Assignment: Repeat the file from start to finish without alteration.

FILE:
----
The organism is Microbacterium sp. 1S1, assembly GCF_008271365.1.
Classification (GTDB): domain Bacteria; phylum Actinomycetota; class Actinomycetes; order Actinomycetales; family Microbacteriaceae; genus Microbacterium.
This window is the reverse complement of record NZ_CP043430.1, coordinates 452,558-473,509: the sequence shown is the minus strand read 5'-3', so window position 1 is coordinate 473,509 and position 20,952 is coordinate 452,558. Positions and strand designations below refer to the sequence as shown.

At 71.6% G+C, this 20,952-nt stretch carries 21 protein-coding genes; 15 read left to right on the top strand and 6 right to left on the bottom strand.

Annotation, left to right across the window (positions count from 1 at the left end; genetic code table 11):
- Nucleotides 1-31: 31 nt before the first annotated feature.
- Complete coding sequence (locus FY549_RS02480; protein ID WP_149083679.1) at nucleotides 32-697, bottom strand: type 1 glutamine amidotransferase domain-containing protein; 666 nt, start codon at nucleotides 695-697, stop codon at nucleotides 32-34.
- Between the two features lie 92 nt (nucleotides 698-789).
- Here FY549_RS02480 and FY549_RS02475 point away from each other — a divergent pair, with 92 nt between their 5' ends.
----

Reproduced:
The organism is Microbacterium sp. 1S1, assembly GCF_008271365.1.
Classification (GTDB): domain Bacteria; phylum Actinomycetota; class Actinomycetes; order Actinomycetales; family Microbacteriaceae; genus Microbacterium.
This window is the reverse complement of record NZ_CP043430.1, coordinates 452,558-473,509: the sequence shown is the minus strand read 5'-3', so window position 1 is coordinate 473,509 and position 20,952 is coordinate 452,558. Positions and strand designations below refer to the sequence as shown.

At 71.6% G+C, this 20,952-nt stretch carries 21 protein-coding genes; 15 read left to right on the top strand and 6 right to left on the bottom strand.

Annotation, left to right across the window (positions count from 1 at the left end; genetic code table 11):
- Nucleotides 1-31: 31 nt before the first annotated feature.
- Complete coding sequence (locus FY549_RS02480; protein ID WP_149083679.1) at nucleotides 32-697, bottom strand: type 1 glutamine amidotransferase domain-containing protein; 666 nt, start codon at nucleotides 695-697, stop codon at nucleotides 32-34.
- Between the two features lie 92 nt (nucleotides 698-789).
- Here FY549_RS02480 and FY549_RS02475 point away from each other — a divergent pair, with 92 nt between their 5' ends.